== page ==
As ubiquitous as tuk-tuk drivers in Pub Street, the lok lak — a simple stir-fried beef dish with a killer pepper sauce — is present on every menu on every Khmer restaurant in Cambodia. This easy recipe, which consists of marinated cubed beef stirred and shaken on a hot wok, tossed onto a bed of vegetables and topped with a fried egg, is popular at street stalls. Chef Pola Siv serves a more refined version at Mie Café. Instead of diced beef, it features a whole slab of Australian beef cooked with finely ground Cambodian pepper and paired with local watercress and fresh peppercorns.
7. Stir-fried seafood with fresh Kampot pepper
One of Cambodia’s biggest exports is the Kampot pepper, a uniquely flavorful variety grown on the coastal farms of Kampot in southern Cambodia. This zesty dish uses the fresh, unripe drupes of the pepper, which are stir-fried lightly with shrimp and squid. Take a peppercorn or two with every spoonful of this dish and notice how they explode in tiny sensational bursts in your mouth. Caution: they are highly addictive.
Although a dish closely associated with the seaside cities of the south, this is available in open-air seafood restaurants dotting the Khmer Pub Street as well as the popular Viroth’s Restaurant at Wat Bo Road.
8. Lotus salad
This lush, crunchy salad uses most of the lotus flower: stem, seeds and plush pink petals. Some local restaurants also use lotus roots. Mixed with peanuts, sweet basil and peppermint, it’s a dish that’s as yummy as it’s pretty.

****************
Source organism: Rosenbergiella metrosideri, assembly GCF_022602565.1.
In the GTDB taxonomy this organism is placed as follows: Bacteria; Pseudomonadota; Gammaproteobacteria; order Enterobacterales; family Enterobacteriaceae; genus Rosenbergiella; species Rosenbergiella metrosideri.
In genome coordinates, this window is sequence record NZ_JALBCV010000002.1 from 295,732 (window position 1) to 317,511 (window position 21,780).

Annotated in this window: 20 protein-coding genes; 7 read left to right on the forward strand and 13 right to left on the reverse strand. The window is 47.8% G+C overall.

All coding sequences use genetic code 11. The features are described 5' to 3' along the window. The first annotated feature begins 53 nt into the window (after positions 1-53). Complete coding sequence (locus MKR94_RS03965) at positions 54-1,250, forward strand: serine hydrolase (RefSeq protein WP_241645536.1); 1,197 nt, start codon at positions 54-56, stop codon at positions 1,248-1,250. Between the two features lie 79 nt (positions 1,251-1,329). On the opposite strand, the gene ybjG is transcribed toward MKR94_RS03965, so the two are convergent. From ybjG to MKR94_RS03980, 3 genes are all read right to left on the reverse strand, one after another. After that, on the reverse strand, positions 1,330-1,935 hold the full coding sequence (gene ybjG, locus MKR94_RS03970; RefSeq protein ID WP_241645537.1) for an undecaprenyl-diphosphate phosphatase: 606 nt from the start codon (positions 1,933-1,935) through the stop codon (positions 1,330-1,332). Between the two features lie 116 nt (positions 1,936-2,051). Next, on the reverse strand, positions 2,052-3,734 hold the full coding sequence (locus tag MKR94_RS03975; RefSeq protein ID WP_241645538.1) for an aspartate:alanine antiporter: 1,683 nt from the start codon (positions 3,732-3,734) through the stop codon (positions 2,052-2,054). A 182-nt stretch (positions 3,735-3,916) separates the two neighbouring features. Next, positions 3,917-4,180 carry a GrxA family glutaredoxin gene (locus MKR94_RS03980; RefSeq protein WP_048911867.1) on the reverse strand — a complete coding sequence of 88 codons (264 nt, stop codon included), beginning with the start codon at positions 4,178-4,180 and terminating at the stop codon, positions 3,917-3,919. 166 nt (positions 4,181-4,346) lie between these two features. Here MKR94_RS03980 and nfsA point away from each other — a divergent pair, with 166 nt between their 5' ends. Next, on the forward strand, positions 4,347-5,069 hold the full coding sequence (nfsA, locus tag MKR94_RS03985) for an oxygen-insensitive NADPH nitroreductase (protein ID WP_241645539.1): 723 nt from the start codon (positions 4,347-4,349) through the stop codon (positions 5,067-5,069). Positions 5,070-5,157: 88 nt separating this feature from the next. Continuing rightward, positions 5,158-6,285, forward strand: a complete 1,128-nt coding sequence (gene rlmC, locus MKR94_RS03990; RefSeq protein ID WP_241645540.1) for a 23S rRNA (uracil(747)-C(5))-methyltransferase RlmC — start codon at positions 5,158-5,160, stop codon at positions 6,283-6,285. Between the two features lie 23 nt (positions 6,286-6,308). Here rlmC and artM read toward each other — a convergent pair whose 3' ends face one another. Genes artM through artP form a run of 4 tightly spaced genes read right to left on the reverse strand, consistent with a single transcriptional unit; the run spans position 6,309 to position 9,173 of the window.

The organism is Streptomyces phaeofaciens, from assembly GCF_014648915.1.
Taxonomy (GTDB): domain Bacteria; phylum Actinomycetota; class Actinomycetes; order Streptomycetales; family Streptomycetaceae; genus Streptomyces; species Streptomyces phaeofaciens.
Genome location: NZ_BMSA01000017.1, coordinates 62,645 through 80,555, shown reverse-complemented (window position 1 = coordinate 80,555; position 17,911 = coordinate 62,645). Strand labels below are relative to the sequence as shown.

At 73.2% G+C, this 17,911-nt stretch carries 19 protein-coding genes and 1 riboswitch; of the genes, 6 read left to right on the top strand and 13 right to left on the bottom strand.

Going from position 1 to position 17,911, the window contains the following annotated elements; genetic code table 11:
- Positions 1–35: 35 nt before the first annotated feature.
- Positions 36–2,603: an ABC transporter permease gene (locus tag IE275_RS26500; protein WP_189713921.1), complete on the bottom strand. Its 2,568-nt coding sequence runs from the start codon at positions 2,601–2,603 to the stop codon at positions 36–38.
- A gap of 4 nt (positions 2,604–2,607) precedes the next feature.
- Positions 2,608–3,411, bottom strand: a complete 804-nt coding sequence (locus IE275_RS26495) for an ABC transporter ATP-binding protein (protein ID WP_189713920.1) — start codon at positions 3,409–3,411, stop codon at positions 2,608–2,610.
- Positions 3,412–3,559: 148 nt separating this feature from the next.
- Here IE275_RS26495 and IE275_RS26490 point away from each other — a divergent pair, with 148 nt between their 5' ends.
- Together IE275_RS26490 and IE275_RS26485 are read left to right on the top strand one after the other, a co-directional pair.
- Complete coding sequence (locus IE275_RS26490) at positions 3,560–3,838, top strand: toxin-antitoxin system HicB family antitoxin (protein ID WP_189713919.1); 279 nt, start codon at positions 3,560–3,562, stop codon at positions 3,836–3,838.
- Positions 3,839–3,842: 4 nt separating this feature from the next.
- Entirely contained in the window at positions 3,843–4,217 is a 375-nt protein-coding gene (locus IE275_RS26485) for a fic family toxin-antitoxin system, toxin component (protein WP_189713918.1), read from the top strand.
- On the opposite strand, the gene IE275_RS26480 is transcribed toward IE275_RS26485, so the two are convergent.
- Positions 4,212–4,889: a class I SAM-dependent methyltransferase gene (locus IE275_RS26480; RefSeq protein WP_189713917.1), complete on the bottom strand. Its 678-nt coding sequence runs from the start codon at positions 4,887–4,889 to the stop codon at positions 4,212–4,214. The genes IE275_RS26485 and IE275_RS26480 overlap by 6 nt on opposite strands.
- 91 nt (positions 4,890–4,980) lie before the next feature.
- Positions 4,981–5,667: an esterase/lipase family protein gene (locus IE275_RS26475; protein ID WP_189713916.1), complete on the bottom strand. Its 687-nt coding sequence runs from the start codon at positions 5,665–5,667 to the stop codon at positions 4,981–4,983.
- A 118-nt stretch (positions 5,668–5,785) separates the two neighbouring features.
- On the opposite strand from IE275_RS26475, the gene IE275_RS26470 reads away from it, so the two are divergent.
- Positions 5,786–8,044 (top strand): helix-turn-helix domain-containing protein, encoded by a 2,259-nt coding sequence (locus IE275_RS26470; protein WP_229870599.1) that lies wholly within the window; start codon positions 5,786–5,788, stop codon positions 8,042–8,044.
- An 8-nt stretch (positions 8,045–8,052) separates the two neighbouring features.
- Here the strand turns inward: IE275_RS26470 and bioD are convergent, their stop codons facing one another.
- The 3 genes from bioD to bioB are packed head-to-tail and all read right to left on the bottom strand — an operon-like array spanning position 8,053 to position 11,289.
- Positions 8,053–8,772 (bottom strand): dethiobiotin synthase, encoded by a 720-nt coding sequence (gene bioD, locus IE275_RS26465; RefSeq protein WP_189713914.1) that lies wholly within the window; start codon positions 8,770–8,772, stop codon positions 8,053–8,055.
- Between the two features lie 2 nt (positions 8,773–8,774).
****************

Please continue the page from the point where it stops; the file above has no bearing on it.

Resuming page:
Khmer Touch Cuisine at Sivutha Boulevard across the Triangle Night Market has the best-tasting (and best-looking) lotus salad in town. Its most popular variant (even The New York Times noticed) is the one with chicken, although their vegetarian version is equally good.
Cambodians love their bok ambal — a dip made of crushed chili, salt and sugar. It’s usually eaten with fresh and pickled fruits for snack time. Packs of bok ambal are sold by vendors at street corners, along with pickled fruits and veggies. There are versions with small dried shrimps or ground pepper mixed in, bottled and sold at the market and grocery stores around town.
10. Prahok k’tis
Prahok k’tis — fresh sliced or steamed vegetables and greens dipped in a rich and pungent prahok (fermented fish paste) and ground pork sauce — is a favorite in every Khmer household. Most major market stalls in town serve this in the morning. Traditional local haunts like Banteay Srei Restaurant, one of Siem Reap’s oldest restaurants, serve it with a lot of sauce. You may enjoy yours with a heap of freshly steamed jasmine rice.
11. Mee kola
Originally from the provinces of Pursat and Pailin in western Cambodia, mee kola — a stir-fried noodle dish topped with ground peanuts, deep-fried pork, bean sprouts, boiled duck egg, pickled papaya and cucumbers — made a big wave in Siem Reap a few years back as a fresh addition to the town’s noodle culture. Due to its increasing popularity, the family who introduced this gem opened a much bigger eatery at the end of Wat Bo Street close to the Catholic church. This is where the locals flock to get their fix.
This story first appeared in the October 2017 issue of Smile magazine.